In English, many things are named after a particular country – but have you ever wondered what those things are called in those countries?
1hincha feminine informal
- Justice Stewart Potter was also a baseball fan, a Cincinnatii Reds rooter.
- For the Rangers' rooters, it's not as if this seven-year slump were another long-suffering Stanley Cup famine.
- The biggest change, though, is atop the 37-foot high wall, where there are 280 new seats - plus standing room - filled with Red Sox rooters whose relentless razzing is within earshot of the left fielder.
- Another fan, this one a Patriots rooter, clearly had had more than his share of beer and was making a spectacle of himself in the stands.
- The ball park has become an advertising venue and celebrity scene instead of a home away from home for rooters.
- The ballpark was pulsating and one fan heading back to his seat with beers set them down, hugged a security guard and slapped hands with other rooters.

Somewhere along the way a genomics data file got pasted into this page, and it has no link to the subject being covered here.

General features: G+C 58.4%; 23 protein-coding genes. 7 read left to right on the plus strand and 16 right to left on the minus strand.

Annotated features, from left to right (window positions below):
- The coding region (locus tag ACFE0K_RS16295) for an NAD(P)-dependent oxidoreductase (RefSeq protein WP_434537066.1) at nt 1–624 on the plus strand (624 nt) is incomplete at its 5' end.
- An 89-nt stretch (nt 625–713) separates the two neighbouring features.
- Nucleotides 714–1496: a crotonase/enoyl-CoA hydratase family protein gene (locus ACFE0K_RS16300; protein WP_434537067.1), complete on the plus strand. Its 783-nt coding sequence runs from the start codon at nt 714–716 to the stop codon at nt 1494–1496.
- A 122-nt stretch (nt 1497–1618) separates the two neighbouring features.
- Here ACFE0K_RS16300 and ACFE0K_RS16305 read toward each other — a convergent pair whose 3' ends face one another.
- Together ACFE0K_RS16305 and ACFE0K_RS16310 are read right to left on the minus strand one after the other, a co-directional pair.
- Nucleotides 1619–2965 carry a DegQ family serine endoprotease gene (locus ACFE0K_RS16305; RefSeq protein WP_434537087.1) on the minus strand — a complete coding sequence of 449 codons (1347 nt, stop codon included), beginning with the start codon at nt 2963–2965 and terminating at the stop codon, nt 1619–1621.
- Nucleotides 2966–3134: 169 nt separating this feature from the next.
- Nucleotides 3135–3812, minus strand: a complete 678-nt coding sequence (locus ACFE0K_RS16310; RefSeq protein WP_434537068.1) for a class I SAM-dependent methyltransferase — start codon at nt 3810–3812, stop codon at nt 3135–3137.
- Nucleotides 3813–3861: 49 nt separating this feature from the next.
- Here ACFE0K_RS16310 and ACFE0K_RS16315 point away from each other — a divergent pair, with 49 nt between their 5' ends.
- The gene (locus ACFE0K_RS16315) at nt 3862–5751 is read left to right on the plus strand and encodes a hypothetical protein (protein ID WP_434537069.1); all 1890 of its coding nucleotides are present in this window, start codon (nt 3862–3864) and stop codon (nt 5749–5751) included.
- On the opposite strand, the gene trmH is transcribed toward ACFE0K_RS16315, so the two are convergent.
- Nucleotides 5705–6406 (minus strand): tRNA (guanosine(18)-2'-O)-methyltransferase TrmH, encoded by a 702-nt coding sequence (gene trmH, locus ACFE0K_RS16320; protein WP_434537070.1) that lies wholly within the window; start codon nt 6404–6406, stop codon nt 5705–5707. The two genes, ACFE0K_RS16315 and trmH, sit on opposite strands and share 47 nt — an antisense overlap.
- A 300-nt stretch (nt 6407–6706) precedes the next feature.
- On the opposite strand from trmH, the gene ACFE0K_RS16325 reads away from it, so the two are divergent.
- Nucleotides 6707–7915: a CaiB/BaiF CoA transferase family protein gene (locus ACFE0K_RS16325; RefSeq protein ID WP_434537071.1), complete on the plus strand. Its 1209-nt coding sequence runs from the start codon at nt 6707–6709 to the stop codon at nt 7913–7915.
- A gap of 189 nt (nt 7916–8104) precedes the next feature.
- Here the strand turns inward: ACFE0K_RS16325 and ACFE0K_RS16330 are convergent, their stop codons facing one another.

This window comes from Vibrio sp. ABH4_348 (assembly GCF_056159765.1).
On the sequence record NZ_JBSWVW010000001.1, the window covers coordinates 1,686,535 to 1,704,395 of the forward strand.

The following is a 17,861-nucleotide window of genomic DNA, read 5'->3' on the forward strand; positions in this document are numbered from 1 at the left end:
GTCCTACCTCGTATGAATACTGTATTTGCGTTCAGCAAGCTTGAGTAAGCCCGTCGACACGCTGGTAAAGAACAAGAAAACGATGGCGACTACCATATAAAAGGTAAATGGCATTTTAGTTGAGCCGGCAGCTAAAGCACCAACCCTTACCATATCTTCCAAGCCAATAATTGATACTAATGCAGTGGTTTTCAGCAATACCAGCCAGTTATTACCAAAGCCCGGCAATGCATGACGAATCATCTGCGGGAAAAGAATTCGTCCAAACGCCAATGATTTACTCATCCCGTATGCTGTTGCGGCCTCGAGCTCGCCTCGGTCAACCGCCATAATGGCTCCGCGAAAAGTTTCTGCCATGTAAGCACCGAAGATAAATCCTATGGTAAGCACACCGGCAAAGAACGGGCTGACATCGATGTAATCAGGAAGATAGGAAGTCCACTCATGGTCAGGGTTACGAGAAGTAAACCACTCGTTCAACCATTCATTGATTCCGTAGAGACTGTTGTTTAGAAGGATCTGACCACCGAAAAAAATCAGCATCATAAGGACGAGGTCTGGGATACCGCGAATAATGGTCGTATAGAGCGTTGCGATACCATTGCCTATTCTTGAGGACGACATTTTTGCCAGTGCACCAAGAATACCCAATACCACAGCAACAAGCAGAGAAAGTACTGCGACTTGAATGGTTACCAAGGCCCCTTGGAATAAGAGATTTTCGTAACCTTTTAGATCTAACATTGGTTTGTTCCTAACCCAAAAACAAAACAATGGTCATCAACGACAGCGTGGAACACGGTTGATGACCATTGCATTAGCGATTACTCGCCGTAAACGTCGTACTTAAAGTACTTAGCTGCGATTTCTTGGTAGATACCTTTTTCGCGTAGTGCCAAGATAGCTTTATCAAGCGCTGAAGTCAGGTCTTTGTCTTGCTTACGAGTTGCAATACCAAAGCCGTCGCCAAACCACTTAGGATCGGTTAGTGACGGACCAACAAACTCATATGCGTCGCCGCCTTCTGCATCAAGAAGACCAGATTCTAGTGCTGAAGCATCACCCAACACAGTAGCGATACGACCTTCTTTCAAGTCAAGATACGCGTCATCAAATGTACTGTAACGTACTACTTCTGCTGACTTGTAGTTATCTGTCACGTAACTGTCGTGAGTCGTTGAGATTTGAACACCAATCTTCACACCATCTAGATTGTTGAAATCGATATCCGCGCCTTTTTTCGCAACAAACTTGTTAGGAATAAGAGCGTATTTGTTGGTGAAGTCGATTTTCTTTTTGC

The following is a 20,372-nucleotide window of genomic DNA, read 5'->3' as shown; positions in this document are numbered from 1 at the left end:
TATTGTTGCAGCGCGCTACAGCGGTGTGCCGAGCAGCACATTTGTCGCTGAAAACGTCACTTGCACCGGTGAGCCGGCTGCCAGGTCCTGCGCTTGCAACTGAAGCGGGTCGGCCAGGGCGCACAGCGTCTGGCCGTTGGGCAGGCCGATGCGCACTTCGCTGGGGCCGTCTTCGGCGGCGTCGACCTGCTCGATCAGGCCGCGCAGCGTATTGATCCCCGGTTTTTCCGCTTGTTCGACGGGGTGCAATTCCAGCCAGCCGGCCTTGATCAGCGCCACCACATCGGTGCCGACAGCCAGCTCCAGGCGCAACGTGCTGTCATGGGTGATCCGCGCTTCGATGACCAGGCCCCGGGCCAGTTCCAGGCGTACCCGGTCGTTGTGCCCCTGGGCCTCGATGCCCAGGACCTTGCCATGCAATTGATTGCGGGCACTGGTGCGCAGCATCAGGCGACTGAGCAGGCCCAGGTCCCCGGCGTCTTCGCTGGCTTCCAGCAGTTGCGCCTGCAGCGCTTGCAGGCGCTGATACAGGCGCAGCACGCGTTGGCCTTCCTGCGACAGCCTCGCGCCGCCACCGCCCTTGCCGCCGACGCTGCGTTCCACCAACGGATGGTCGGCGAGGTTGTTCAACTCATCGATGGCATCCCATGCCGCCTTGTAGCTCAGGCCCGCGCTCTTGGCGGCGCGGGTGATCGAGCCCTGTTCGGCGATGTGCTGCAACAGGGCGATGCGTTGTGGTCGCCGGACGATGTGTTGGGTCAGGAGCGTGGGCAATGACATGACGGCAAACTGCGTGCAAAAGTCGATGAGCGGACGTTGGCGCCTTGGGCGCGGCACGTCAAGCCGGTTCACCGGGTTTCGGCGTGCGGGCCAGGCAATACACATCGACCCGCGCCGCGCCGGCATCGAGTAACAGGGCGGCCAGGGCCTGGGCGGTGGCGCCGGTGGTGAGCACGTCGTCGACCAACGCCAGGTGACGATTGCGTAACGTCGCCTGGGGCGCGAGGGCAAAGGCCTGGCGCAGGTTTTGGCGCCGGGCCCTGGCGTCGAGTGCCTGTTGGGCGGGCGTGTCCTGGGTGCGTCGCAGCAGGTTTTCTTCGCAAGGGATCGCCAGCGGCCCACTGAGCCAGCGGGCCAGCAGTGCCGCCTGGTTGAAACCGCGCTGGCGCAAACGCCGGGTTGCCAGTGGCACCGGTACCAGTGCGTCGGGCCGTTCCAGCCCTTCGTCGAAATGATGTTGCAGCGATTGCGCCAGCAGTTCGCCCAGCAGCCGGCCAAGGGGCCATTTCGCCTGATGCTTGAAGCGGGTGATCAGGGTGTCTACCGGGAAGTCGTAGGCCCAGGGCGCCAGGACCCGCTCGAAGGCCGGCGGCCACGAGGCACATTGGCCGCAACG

- It won't be long, I'm sure, before Tiger rooters will start painting the links red.
- Cubs rooters, in fact, may well be the only fans in professional sports that learn from an early age to wear a protective cup to games.
- When Tiger seemed too good for his age, and the other parents took him for a ringer, Tida was his one rooter on the course.
- Imagine, Chiefs rooters applauding loudly for the Giants before their contest, acknowledging their opponents' link to New York City.
English has borrowed many of the following foreign expressions of parting, so you’ve probably encountered some of these ways to say goodbye in other languages.
Many words formed by the addition of the suffix –ster are now obsolete - which ones are due a resurgence?
As their breed names often attest, dogs are a truly international bunch. Let’s take a look at 12 different dog breed names and their backstories.